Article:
What Are Your Options If You Have Had A Bad SMP?

Poor standard Scalp MicroPigmentation treatments are becoming a blight, with ever more under prepared practitioners arriving on the market that is only to be expected. But what can be done to remedy the situation?

 

Perfection Is Achievable

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We have read personal accounts on forums of SMP wearers that testify to just how good an SMP can get – A recent example was a chap who was visiting a dermatologist to have a scalp condition examined. During the examination he was told that maybe growing his hair out would help protect his scalp from the environment and alleviate his condition.

This is an incredibly rare example of a situation where someone will truly take a good look at your treatment. In the vast majority of social interactions no more attention would be paid to your SMP than to, say, whether or not your shirt is clean. The analogy stands up because if your first glimpse at someone’s shirt, stranger or friend, notices that the collar is filthy, you will find your eye constantly drawn to look at it. It’s perfectly natural, it is what your brain sees as “wrong with this picture”. Young hair loss sufferers will be very familiar with the problem… it is exactly the same reason that makes peoples eyes constantly flick toward the top of your head when you are talking to them. It drowns out the noise of all the other non verbal communication and can make social situations extremely uncomfortable.

For wearers of a good SMP, the positive aftermath of the treatment manifests best when engaging with strangers, as we all do all the time, and the eyes will flick to your head, once or twice, before their brain tells them everything is normal and it gets ticked off as something their eyes no longer need to study any further… that is not to say that, as a style, it does not have a certain gravity of its own and you may well get another highly unusual experience for a hair loss sufferer, looks of admiration!

Why Are There So Many Bad Ones?

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It is a sad truth that people see the ticket prices for these treatments, confuse it with traditional tattooing and think it could be a business for them. Then, sometimes on the back of a training DVD, set up in business with little or no idea and utterly reliant on their supplier to deliver suitable equipment and safe pigments. Even then their troubles are only beginning.. it takes a long time to be able to recognise the variety of reactions that are possible after the first session, and to know exactly what to do for the second and third, sometimes a fourth. We still see claims of being able to complete in a single session. Typical lifespan for these businesses is 6 months to a year as they discover their overheads are considerable and it is not the gravy train they hoped for… just another business where you have to bring dedication and hard work to get on, not to mention spending considerable time in training.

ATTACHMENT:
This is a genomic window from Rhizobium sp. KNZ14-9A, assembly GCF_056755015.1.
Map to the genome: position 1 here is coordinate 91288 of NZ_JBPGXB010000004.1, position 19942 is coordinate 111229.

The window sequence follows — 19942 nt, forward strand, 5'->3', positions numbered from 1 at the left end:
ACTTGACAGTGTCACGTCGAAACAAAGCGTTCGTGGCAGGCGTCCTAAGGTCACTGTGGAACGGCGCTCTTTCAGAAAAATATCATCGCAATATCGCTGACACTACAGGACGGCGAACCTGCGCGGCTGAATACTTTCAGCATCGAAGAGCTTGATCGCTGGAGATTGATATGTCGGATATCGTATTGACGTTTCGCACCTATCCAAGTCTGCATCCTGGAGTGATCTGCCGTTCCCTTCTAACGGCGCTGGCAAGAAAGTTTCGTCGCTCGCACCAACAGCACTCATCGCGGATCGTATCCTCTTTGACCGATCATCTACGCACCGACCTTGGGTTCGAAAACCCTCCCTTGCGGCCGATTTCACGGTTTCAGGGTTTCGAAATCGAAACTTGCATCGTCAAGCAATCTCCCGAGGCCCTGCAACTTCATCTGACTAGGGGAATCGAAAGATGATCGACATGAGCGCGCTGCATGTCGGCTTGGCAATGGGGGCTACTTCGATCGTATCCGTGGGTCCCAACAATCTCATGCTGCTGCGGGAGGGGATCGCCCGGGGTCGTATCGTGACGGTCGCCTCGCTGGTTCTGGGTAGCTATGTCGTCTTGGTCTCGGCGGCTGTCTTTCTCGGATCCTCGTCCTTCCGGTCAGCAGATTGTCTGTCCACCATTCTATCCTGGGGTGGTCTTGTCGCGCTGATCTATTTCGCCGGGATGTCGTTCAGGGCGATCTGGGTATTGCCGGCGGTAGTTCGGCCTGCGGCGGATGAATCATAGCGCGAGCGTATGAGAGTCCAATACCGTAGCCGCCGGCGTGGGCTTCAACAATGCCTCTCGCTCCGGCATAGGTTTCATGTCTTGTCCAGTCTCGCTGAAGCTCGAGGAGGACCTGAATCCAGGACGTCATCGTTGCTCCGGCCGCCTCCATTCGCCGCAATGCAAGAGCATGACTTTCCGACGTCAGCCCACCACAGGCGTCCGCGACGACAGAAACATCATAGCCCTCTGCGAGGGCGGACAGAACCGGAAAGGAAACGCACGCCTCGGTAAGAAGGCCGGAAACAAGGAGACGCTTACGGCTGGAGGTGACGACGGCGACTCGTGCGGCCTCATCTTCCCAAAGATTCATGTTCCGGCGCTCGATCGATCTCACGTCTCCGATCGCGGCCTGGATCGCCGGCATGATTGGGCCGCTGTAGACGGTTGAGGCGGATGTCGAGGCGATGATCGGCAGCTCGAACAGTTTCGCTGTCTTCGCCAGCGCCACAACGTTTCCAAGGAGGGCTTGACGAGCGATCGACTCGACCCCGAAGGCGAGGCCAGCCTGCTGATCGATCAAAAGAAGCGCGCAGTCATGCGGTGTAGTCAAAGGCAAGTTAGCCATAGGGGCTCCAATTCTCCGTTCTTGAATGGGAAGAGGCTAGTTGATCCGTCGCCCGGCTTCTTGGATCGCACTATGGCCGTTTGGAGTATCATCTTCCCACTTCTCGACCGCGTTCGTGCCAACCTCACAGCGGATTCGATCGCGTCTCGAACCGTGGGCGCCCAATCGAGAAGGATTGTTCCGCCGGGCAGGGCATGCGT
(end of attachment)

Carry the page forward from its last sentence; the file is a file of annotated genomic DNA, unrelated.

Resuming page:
Already Got A Bad SMP?

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The number of men, worried for different reasons about the quality of their SMP, getting in touch with us for help seems to rise monthly. As does the number taking the time to write asking for help identifying a clinic, or sanity checking the procedure of their local clinic. It has become an increasing challenge to spot the genuinely experienced from those willing to lie about their background and populate their site with images taken from other clinics.

The end result is of course more bad treatments, which can only ever serve to undermine the entire industry. Your first step should be to a reputable clinic. An experienced practitioner could be able to achieve a great deal without the use of laser. But laser might well have to form part of your solution… in which case the hope must be that the pigments used contained no metal oxides which can cause skin damage during laser.

SMP Debate

 

So the moral of the story is clearly get the clinic right first. If you are in the process of researching then we would be delighted to help. Similarly, if you find yourself the victim of a bad SMP we would be happy to help you find someone to help. To get in touch please click here

Laurie Downing

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